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Kannon (Guan Yin)


by Ming Zhen Shakya

This book must be read slowly - I can't emphasize this too much.

Please take your time - not just because the style in which it's written is such that if too much is read at one sitting the sentences turn to mush, but because hurrying is so counter-productive. Instead of a gradual, unified expansion, there is just an unsatisfying jumble of parts.

Books about religion may be entertaining or not, but they are never novels. It isn't somebody else's life we're reading about. It's our own. Even the historical development of Chan can provide useful lessons if we take the trouble to relate the many tales of trial and error, of mistake and correction, to our own individual lives.

If you want to get started with an actual Chan practice, you can follow the instructions given in Chapter 10 as you read the long historical passages of the first section. Likewise, if you want to begin learning Chan psychology, you can also leave-off the history and turn to Chapter 5.

I've tried to present a fair account of modern Chinese Chan Buddhism, an account which wouldn't be offensive to those who practice other forms of Buddhism or be rejected as being too unorthodox or "western" by those who practice the many varieties of Chan. I expect complaints.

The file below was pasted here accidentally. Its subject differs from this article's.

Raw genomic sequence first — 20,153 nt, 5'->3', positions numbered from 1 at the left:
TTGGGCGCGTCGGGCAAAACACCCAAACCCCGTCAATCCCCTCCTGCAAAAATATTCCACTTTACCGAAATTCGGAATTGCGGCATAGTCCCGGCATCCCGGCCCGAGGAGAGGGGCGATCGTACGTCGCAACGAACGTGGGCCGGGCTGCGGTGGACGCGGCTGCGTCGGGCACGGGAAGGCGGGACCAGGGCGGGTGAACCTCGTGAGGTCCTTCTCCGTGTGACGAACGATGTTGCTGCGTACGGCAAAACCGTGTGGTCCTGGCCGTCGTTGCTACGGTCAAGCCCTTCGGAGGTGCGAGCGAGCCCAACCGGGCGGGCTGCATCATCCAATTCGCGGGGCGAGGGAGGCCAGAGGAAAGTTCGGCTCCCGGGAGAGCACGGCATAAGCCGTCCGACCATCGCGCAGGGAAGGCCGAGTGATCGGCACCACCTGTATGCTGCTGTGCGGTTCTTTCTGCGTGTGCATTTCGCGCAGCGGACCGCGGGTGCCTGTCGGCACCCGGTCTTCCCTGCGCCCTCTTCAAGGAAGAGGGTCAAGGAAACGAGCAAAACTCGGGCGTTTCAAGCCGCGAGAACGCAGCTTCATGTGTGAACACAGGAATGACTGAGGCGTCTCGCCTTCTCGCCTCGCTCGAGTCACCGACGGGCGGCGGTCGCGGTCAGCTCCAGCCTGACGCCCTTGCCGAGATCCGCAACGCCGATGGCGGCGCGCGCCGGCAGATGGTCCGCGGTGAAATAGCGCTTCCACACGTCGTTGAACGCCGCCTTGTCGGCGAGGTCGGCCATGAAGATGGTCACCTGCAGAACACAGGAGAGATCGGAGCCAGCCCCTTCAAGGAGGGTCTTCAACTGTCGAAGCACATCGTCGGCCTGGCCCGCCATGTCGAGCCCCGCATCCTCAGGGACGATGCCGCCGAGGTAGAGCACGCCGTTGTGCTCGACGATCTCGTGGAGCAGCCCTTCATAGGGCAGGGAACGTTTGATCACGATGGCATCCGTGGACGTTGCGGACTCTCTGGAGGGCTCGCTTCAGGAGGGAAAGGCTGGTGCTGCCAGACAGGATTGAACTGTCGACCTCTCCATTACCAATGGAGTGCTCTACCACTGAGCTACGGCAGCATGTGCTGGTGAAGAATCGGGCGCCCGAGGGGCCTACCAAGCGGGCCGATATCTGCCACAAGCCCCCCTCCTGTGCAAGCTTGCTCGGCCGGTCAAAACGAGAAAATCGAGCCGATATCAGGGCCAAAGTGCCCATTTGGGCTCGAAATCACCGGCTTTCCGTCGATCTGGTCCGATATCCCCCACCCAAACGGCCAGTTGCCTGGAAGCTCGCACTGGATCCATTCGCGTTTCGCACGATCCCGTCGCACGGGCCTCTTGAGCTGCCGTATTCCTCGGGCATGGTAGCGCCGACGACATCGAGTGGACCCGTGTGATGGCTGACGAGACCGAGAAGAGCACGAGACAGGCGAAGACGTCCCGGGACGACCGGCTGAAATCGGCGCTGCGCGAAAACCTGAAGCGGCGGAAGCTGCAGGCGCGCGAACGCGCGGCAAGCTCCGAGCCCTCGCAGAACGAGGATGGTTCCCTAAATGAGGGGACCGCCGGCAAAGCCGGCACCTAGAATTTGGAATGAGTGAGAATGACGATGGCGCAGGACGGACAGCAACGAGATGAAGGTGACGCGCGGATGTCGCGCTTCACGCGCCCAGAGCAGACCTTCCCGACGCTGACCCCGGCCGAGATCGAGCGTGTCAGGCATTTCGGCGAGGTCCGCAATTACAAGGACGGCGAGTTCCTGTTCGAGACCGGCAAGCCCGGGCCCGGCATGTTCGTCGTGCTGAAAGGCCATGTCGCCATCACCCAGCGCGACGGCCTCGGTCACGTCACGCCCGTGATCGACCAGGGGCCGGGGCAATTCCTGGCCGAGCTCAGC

I hope that I haven't been mean-spirited just as I hope that those who object to my ideas or the way I've conveyed them will be constructive in their criticism.

When free of meanness, dissension is beneficial. Americans like to recall how Republican Abe Lincoln once commented upon the way that his Democrat opponents constantly argued amongst themselves. "They are like alley cats that fight and caterwaul all night long." said Abe, adding, "The trouble is that next morning we discover that what they were doing was making more Democrats."

For those parts that are inaccurate, absent, ambiguous or offensive. I apologize. I can only hope that in the course of voicing differing views and corrections, we make more Buddhists.

Reverend Ming Zhen Shakya (formerly Chuan Yuan Shakya)
Order of Hui Neng, Sixth Patriarch of Chan
Nan Hua Monastery, Caoxi (Ts'ao Ch'i)
Guangdong Province
People's Republic of China
May, 1988 (Revised January, 1996)
Nan Hua Zen Buddhist Society
Las Vegas, Nevada

The Seventh World of Chan Buddhism
Preface, page 1 of 1

Last modified: July 11, 2004
©1996 Ming Zhen Shakya (Chuan Yuan Shakya)